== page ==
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QotD: Stem Cell Research

Question: What is and how do you feel about stem cell research?

My Answer: I'm not sure what it is exactly, which is part of the reason I'm asking the question. My current understanding (due to change in the next 30 minutes, no doubt) is that stem cell research involves the use of undifferentiated cells for the creation of new cells. These undifferentiated cells come from "donated" embryos that will not be put into a uterus for development and birthing. These undifferentiated cells can be used, scientists hope, to create a liver, or nervous tissue, or such. There exist 60 or so pre-existing stem cell lines, which should negate the need for further "harvesting" of stem cells from "donated" embryos. If my current understanding is at least close to accurate, then I support scientists who wish to pursue stem cell research with the existing stem cell lines. I do not know how I feel about scientists who wish to harvest and create new lines.

You are encouraged to answer the Question of the Day for yourself in the comments or on your blog.

14 Responses to "QotD: Stem Cell Research"

  1. Wikipedia on Stem Cells

    When you think that a good percentage of embryos created for invitro never implant, and some are never even put back in a uterus it seems a bit silly to deny the use of that 'spoilage' for research. Or should people not be trying invitro?

  2. Reminds me of some Southpark episode where Cartman clones a pizza booth using stem cells 😀

  3. I'm all for it.

  4. The problem, as I understand it, with the existing lines of embryonic stem cells is that they mutate over time. Some mutations are harmless, but over time all the existing lines will become unusable.

    In the meantime, other countries with, imo, somewhat more enlightened governments and populaces, will be able to continue to make advances in embyonic stem cell research while the U.S. will founder. Not only because of the lack of government funding, but also because some of the best and brightest minds in the field will literally move to those other countries so that they can do their research with less government restrictions.

    In order not to be appear to one-sided, I would also add that the U.S. should continue to be a leader in adult stem cell research. However, current indications are that it is not quite as promising. Though still of some potential value.

    Also, it may turn out that neither branch of research yields the results that we hope they can. But that's the purpose of research, no?

    Oh, and I agree with Gary. It does seem silly to "waste" unused embryos. As long as the donors consent, they should be used for research. I mean, not to be too morbid, but are they being given funerals with little coffins? C'mon, give me a break.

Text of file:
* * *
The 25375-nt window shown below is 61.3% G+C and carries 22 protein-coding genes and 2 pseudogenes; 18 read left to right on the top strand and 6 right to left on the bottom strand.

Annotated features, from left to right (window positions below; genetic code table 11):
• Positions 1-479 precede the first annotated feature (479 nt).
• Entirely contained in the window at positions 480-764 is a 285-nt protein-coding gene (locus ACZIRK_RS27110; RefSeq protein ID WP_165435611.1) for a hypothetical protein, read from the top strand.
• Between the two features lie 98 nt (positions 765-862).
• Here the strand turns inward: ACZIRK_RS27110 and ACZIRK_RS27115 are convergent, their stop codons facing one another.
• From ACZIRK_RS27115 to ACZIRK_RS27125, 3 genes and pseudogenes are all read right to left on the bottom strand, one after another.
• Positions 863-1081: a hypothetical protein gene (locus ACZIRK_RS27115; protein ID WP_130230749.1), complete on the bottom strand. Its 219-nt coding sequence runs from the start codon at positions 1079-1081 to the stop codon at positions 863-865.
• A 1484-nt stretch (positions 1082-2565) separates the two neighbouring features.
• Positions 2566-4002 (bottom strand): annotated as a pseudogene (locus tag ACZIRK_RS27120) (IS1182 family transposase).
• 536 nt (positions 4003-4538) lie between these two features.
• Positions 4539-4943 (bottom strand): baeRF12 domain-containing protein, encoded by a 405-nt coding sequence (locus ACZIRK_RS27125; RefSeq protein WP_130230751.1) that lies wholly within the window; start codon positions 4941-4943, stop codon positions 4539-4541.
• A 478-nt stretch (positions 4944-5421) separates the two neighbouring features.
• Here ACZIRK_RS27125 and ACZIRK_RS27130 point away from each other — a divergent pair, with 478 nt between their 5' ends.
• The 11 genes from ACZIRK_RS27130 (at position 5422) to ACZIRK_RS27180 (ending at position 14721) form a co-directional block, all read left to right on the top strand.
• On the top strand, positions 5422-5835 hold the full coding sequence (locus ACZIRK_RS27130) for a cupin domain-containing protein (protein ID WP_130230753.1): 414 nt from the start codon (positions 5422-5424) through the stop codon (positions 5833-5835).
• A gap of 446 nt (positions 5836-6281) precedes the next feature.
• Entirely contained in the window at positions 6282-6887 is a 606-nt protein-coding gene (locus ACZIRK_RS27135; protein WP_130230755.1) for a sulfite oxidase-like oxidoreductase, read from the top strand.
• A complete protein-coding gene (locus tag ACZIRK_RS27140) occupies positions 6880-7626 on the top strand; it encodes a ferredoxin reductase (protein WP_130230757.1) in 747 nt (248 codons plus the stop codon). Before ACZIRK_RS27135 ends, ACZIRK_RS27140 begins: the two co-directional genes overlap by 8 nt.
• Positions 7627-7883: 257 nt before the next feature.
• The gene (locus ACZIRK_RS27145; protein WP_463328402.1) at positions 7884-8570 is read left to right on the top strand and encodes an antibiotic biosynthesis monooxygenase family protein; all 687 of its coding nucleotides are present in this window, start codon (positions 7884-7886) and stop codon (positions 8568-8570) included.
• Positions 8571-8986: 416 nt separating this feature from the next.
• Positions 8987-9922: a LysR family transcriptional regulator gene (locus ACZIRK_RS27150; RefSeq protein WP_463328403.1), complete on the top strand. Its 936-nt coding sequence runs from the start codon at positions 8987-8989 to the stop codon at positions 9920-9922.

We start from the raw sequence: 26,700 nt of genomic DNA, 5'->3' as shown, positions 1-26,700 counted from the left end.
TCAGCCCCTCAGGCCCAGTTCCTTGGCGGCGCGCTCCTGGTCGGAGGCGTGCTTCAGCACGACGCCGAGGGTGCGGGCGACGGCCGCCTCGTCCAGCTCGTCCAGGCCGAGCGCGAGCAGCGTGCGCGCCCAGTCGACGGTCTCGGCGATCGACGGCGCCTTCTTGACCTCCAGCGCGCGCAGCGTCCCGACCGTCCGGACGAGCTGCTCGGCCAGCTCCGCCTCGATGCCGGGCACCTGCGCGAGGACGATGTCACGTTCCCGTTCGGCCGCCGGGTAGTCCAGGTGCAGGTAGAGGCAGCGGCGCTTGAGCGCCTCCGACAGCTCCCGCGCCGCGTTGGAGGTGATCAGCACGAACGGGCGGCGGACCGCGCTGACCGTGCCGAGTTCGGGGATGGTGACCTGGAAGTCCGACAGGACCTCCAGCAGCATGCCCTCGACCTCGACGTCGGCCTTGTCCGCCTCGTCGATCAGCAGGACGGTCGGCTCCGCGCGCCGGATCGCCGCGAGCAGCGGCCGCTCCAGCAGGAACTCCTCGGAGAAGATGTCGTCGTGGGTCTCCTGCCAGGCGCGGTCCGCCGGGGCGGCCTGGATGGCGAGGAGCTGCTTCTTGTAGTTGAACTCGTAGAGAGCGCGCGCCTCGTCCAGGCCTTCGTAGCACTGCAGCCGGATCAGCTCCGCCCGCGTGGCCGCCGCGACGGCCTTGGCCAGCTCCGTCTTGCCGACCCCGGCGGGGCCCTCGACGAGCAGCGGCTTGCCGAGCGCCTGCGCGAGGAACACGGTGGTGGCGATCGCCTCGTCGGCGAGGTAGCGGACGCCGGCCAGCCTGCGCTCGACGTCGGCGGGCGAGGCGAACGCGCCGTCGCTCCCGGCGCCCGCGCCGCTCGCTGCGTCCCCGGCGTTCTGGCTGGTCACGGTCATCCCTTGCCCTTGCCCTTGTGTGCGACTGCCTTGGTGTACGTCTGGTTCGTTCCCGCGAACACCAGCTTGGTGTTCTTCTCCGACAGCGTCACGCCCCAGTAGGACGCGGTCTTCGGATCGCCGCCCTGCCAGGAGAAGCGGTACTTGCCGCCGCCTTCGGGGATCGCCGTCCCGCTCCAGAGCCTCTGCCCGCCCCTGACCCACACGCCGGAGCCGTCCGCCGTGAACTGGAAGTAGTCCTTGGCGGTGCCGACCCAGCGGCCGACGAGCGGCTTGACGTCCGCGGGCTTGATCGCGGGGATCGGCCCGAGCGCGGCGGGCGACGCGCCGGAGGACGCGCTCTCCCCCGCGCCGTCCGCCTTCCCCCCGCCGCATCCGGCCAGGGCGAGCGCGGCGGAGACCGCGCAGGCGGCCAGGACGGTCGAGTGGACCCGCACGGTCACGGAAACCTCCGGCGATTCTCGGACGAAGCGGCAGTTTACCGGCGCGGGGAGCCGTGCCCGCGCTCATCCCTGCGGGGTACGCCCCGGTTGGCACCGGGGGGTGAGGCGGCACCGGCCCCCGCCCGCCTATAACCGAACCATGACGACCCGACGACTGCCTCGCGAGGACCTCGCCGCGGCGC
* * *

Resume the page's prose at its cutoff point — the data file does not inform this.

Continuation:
5. I'll preface my comment with a bias warning: I'm a pro-life Catholic. Arguments are unlikely to sway me. As such, I'll simply lay down the pro-life position of things.

    1. Re: Gary. Correct, people should not be doing in-vitro, and for the same reasons people should not be harvesting dead children for research (I warned you, I'm pro-life; life is life, from conception to natural death). Actually, due to the number of failed implantations (significantly more than the body normally has, though it does have some) IVF ranks higher on my internal scale of "what the fuck were you guys thinking?" than SSR does.

    2. SSR is perfectly acceptable ... for adult stem cell lines or embryonic cells obtained from the placenta or umbilical cord (just as viable and they happen every day in every city). The problem Pro-Lifers have with harvesting embryonic stem cells lies not in the fact that the cells are used, but that when you obtain them them the action kills the child. Even if there were a method of taking the cells without it, there's no way to guarantee the action will not make the body reject the formation or cause later deformities that would cause the body to abort. That and you can get stem cells, embryonic or not, without killing children. So, no point other than laziness, IMO.

  6. As one of my best friends is dying of Leukaemia, I would be only too happy for stem cell research to be allowed so that we could possibly create some beneficial treatments for many forms of disease/cancer.

  7. Codepoet,

    You said, "I warned you, I'm pro-life; life is life, from conception to natural death". Does that also apply to cases of rape and/or incest? What about when in utero tests show that the baby will be severely handicapped either mentally or physically? Or perhaps be born with a terminal illness or defect which will cause them to suffer throughout their short (a few years at most) lives?

    Not trying to stir up trouble. I'm genuinely curious. To me, it seems far more inhumane to knowingly create a life which will either be mostly non-functional (in a mental sense) or in nearly constant pain with no hope of a cure due to their short life spans. Not to mention the emotional pain of bearing a child conceived in an act of violence.

    Fwiw, I do not believe in god or fate or destiny. So arguments such as, "God works in mysterious ways", or "It was meant to be" don't make any sense to me.